The officers of the House of Lords to whom reference has been made were appointed on the understanding that they were to receive a certain salary. When a vacancy occurs the question of remuneration will be considered, as well as the system which the hon. Member has objected to, and I think very properly objected to, of allowing the Serjeant-at-Arms to pay his own deputy, instead of the deputy being paid direct. The hon. Member has compared the salary of the Serjeant-at-Arms in the House of Lords with the salary of our own Serjeant-at-Arms, and he says the salary of the former is higher than that of the latter. I understand that the salary of our own Serjeant-at-Arms is £1,200 a year, with a furnished house worth between £300 and £500 a year. I object very strongly to the officials of the House of Lords being paid at higher rates than the officials of the House of Commons, and, to a very great extent, this inequality has been removed. I object altogether to these comparisons 877 between the salaries of the officers of the House of Lords and those of the House of Commons, because, as a matter of fact, the salaries in both Houses are very much above those paid to permanent Civil servants in the ordinary Departments. We must also recollect that these officials get a great amount of holiday which the permanent Civil servants do not get. Therefore I object altogether to these comparisons of salaries. I think it should be remembered that the Serjeant-at-Arms has not only to attend on the Lord Chancellor in his capacity as Speaker of the House of Lords, but has also to attend his Lordship in the Courts, for the House of Lords is what this House is not—it is a Judicial Court. The Serjeant-at-Arms has to attend the Lord Chancellor not only when the House is sitting as a legislative assembly, but when it is sitting as a judicial assembly.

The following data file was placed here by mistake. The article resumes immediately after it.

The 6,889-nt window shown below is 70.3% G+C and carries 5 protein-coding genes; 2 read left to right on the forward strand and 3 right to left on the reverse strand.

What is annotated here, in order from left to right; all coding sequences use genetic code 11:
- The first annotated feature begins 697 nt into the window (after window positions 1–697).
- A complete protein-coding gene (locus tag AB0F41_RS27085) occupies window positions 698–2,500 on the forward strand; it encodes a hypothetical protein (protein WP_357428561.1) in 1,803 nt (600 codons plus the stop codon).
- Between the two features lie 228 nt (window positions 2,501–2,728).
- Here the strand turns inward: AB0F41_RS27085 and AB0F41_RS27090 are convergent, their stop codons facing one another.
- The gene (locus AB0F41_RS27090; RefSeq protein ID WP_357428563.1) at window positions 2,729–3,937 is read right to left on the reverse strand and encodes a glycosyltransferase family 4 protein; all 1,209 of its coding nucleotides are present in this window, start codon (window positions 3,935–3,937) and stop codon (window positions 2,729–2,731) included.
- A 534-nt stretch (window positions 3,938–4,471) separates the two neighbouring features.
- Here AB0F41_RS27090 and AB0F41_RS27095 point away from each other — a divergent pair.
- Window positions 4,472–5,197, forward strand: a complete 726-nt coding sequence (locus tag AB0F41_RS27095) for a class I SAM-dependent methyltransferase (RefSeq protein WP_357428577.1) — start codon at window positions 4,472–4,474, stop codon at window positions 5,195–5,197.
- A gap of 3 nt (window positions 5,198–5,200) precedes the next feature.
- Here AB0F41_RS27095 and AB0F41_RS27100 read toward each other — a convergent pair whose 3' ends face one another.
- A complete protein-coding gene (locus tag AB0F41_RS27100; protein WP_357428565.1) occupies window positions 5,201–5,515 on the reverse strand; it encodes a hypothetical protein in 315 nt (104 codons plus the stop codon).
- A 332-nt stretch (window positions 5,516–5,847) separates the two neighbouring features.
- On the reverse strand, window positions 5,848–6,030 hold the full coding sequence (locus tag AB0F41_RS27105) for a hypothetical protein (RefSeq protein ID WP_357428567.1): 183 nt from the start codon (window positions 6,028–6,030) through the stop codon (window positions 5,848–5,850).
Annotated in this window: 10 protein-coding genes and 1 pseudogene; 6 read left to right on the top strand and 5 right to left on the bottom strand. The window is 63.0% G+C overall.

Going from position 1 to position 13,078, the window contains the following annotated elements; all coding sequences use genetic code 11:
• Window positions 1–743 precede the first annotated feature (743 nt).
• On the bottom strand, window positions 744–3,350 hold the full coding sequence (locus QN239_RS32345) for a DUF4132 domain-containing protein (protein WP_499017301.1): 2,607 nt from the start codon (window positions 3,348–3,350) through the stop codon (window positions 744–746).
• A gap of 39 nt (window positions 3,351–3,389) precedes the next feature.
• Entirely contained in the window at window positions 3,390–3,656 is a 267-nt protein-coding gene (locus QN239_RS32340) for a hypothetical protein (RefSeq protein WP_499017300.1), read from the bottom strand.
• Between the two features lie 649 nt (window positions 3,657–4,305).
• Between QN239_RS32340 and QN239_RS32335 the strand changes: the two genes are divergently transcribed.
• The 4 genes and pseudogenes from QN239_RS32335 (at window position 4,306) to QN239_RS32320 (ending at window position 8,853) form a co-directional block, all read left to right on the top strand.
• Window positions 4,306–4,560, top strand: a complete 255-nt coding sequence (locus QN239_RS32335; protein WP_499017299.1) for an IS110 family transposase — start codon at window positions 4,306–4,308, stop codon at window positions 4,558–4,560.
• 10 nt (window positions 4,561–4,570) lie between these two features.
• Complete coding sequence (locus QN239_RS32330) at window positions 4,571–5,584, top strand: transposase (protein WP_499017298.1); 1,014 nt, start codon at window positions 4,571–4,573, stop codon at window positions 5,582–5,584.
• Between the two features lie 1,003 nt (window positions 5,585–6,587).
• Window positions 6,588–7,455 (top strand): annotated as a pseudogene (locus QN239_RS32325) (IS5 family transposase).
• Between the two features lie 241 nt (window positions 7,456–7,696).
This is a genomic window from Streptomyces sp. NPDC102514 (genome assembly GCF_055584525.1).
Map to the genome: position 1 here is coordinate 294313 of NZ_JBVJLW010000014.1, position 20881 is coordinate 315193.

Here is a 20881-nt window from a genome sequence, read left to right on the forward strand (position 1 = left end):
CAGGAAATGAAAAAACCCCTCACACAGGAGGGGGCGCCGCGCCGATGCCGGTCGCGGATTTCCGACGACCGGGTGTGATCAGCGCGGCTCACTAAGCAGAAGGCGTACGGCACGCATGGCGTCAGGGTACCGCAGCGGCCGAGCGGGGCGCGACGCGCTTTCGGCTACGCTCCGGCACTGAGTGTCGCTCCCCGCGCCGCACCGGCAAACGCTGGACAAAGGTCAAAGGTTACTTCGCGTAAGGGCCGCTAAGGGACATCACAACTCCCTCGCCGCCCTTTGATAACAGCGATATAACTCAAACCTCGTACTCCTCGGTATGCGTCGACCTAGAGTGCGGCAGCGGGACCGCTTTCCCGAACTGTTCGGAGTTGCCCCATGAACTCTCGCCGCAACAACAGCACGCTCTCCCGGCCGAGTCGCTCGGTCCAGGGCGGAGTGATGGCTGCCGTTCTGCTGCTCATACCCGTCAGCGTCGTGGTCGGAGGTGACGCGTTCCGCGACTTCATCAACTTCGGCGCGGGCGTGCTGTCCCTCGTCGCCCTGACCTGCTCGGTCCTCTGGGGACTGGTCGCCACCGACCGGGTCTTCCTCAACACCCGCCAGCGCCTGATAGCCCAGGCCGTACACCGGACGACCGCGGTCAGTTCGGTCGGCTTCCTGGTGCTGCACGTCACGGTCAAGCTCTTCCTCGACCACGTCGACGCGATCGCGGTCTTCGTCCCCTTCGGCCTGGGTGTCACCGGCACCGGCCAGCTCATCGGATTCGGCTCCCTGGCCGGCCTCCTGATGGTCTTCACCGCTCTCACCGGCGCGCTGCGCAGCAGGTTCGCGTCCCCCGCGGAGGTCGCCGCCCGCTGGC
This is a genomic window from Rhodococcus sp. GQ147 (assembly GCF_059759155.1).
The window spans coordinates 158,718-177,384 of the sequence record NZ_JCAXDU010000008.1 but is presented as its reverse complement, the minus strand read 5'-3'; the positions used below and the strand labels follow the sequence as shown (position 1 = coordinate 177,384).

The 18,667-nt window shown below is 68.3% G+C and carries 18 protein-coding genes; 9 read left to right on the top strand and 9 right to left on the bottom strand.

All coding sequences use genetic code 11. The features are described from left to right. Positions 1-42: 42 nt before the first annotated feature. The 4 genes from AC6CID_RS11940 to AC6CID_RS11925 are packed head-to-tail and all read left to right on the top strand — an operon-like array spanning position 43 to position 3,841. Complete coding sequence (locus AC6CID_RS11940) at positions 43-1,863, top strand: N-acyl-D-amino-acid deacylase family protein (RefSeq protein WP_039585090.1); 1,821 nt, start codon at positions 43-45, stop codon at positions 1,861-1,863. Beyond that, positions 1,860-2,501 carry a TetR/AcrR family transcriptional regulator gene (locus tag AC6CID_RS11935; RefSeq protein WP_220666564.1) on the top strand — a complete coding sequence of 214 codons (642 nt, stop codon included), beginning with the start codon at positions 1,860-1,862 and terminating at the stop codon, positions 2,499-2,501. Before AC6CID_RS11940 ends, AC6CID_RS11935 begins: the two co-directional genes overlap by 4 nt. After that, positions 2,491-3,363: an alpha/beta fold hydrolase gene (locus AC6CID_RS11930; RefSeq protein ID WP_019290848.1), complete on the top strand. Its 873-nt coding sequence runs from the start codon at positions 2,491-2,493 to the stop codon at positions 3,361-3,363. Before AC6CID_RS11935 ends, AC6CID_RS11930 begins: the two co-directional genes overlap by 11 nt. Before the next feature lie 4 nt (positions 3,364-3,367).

§ MR. LEWIS